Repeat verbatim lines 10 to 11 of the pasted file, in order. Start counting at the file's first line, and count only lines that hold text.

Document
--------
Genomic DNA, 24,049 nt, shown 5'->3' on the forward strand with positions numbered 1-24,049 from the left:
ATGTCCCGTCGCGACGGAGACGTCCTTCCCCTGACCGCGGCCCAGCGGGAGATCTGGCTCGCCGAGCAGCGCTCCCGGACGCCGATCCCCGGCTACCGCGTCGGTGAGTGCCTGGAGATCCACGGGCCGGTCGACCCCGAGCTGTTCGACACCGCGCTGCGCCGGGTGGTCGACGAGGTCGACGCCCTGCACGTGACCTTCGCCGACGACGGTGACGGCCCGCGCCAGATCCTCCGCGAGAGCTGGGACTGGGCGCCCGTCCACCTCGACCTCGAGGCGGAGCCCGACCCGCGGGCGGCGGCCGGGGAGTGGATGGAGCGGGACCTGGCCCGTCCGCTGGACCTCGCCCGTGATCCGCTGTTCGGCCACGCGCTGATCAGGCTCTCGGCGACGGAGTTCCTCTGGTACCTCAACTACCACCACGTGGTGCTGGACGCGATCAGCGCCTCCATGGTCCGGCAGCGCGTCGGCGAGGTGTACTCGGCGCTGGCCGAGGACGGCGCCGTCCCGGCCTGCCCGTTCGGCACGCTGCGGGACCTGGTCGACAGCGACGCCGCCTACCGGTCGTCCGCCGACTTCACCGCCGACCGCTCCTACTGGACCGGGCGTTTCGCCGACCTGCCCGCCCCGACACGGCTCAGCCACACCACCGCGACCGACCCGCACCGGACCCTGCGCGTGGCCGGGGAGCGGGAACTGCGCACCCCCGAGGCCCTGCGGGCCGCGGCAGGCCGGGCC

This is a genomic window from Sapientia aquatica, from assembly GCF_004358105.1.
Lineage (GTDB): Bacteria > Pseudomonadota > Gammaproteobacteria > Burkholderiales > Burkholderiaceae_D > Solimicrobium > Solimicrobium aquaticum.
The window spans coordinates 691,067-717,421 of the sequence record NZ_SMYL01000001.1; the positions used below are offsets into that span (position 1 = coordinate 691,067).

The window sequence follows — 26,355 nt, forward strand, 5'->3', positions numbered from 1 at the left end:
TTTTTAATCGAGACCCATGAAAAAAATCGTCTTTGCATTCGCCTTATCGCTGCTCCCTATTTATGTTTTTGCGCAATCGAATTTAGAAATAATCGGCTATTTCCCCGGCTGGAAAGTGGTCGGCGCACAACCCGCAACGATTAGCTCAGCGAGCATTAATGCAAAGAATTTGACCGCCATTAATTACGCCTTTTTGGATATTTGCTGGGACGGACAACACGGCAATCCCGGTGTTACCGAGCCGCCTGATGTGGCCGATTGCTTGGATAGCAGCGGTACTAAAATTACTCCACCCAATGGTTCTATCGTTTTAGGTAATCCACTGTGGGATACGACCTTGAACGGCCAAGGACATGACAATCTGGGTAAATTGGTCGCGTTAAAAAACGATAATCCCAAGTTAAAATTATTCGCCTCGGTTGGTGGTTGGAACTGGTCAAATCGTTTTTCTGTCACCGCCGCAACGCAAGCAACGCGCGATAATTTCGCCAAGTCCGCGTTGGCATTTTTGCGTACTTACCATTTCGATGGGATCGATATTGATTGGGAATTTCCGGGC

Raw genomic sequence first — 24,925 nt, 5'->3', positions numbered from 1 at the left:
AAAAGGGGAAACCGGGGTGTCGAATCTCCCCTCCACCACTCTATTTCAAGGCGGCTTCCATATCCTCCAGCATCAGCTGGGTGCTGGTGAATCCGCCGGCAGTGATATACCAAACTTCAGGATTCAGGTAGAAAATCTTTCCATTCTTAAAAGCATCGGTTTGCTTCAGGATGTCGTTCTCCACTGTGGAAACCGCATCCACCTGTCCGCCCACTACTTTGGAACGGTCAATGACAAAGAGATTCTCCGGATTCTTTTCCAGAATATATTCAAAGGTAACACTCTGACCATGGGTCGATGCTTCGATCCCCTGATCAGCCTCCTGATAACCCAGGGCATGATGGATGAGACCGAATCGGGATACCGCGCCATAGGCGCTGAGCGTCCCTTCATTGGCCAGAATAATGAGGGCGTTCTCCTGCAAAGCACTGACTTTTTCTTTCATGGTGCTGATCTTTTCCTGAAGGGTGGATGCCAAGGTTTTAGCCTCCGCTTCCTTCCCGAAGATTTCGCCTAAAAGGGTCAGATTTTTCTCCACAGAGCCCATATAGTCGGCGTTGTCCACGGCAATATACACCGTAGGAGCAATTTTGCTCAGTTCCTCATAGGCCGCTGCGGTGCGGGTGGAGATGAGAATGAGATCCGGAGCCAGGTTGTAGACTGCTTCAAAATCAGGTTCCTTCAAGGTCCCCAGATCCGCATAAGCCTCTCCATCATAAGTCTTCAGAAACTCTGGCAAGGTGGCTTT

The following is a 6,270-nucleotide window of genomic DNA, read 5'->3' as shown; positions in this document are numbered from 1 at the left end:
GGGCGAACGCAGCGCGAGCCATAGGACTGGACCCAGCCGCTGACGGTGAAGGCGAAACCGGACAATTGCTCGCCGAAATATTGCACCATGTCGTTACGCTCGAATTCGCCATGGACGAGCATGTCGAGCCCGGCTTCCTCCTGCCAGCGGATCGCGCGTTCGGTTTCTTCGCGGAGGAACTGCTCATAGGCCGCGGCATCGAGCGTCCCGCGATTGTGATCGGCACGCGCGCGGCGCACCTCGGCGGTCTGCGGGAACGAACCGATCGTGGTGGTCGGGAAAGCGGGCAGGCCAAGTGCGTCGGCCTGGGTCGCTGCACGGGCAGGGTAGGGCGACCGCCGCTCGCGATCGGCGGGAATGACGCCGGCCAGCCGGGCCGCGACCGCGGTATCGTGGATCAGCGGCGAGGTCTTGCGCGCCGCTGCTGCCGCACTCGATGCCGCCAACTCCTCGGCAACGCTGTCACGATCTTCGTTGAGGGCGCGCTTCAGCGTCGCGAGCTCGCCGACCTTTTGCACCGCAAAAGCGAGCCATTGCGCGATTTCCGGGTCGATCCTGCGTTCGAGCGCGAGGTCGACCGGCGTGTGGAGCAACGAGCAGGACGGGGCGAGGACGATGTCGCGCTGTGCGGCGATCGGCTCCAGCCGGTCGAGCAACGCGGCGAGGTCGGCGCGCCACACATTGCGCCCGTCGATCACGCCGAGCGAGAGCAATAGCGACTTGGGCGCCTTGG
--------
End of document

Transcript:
The following is a 6,270-nucleotide window of genomic DNA, read 5'->3' as shown; positions in this document are numbered from 1 at the left end:
GGGCGAACGCAGCGCGAGCCATAGGACTGGACCCAGCCGCTGACGGTGAAGGCGAAACCGGACAATTGCTCGCCGAAATATTGCACCATGTCGTTACGCTCGAATTCGCCATGGACGAGCATGTCGAGCCCGGCTTCCTCCTGCCAGCGGATCGCGCGTTCGGTTTCTTCGCGGAGGAACTGCTCATAGGCCGCGGCATCGAGCGTCCCGCGATTGTGATCGGCACGCGCGCGGCGCACCTCGGCGGTCTGCGGGAACGAACCGATCGTGGTGGTCGGGAAAGCGGGCAGGCCAAGTGCGTCGGCCTGGGTCGCTGCACGGGCAGGGTAGGGCGACCGCCGCTCGCGATCGGCGGGAATGACGCCGGCCAGCCGGGCCGCGACCGCGGTATCGTGGATCAGCGGCGAGGTCTTGCGCGCCGCTGCTGCCGCACTCGATGCCGCCAACTCCTCGGCAACGCTGTCACGATCTTCGTTGAGGGCGCGCTTCAGCGTCGCGAGCTCGCCGACCTTTTGCACCGCAAAAGCGAGCCATTGCGCGATTTCCGGGTCGATCCTGCGTTCGAGCGCGAGGTCGACCGGCGTGTGGAGCAACGAGCAGGACGGGGCGAGGACGATGTCGCGCTGTGCGGCGATCGGCTCCAGCCGGTCGAGCAACGCGGCGAGGTCGGCGCGCCACACATTGCGCCCGTCGATCACGCCGAGCGAGAGCAATAGCGACTTGGGCGCCTTGG